If Crito would be just in all situations like he says he is,  then he (Crito) would never repay an injustice to an injustice. In Socrates’ situation, he was given a fair trial and all the laws were followed (although he received an unjust verdict), but leaving jail would be an injustice Socrates would commit himself by breaking his social contract with Athens. This is the point that Socrates is trying to show Crito: that breaking out of jail as a kind of civil disobedience, is unjust. Once Crito realizes his ignorance he becomes quiet and knows that he will not persuade Socrates to leave the jail. Socrates reasoned that it would be unjust to leave the jail since he chose to live in Athens thereby accepting its rule of law, including the possibility of facing injustice from Athens and its laws. Moreover, Socrates could have chosen between exile or execution as an option in his trial but instead chose either freedom or death. Even though his jury was biased and chose death for Socrates he must accept his fate as not doing so would be an injustice. An injustice for Socrates was harm to the soul and body which has long-lasting ramifications. “If we do not heed the opinion of the wise man then we will corrupt and harm that part of us which becomes better with justice and is destroyed by injustice.”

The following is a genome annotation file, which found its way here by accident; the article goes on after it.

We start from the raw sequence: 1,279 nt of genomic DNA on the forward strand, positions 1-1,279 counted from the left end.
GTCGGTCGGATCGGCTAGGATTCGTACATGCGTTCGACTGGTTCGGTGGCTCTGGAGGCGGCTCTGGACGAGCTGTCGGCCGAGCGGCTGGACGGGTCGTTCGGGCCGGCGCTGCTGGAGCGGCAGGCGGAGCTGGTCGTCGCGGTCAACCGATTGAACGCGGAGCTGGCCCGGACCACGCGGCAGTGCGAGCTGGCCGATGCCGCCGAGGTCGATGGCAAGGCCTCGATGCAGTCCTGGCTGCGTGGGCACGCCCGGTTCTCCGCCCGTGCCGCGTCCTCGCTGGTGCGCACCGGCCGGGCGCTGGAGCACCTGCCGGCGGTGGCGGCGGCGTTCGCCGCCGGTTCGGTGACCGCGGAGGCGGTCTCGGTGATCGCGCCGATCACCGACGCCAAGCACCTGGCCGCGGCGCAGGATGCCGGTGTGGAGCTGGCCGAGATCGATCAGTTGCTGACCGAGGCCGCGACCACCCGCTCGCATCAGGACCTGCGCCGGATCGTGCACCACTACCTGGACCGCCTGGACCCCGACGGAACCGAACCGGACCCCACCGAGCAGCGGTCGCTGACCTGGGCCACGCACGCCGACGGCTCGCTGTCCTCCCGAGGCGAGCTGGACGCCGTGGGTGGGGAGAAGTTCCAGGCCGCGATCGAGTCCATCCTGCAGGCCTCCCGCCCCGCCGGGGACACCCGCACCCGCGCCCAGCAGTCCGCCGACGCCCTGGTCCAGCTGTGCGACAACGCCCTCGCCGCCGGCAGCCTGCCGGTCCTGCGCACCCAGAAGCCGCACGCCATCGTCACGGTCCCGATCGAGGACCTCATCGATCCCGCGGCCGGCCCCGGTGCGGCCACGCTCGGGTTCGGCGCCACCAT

In Martin Luther King Jr.’s Letter from Birmingham Jail, King stated his belief in peaceful civil disobedience as a way to bring about greater societal freedom. King argued for what he called “direct action to the threat of injustice everywhere” King argued the converse of Socrates’ stance on civil disobedience; by staying in jail and being compliant, one would do a greater disservice to the country than if one were to revolt in the name of bringing about a better, more just society. Socrates would see a two-fold injustice here, the first being King breaking out of jail, and the second being the cause of soddcietal upheaval. Even though the laws of segregation were very unjust, Socrates would see the breaking of those laws as an injustice to the American Society for, according to Socrates, injustice must never be used to bring about justice. However, one could argue that King and African-Americans of that time never fully agreed to live in the US and by that, I mean never agreed to the existing laws. Socrates would probably respond by saying that if this were the case, the people in conflict with the laws of a particular country ought to relocate to a country that has just laws that they can agree with (though practically speaking, not many could simply pack up and move). This is why King supported the notion of civil disobedience; rather than moving, he wanted to make America more just. Sure, there would be unrest and laws would be broken but, in a sense, all African-Americans were “victims of a broken promise”– A promise of freedom, liberty and justice for all. There was no freedom, liberty or justice for African-Americans, especially in the South, so civil disobedience was an easier way to strive for justice when compared to the prospects of reform or relocation.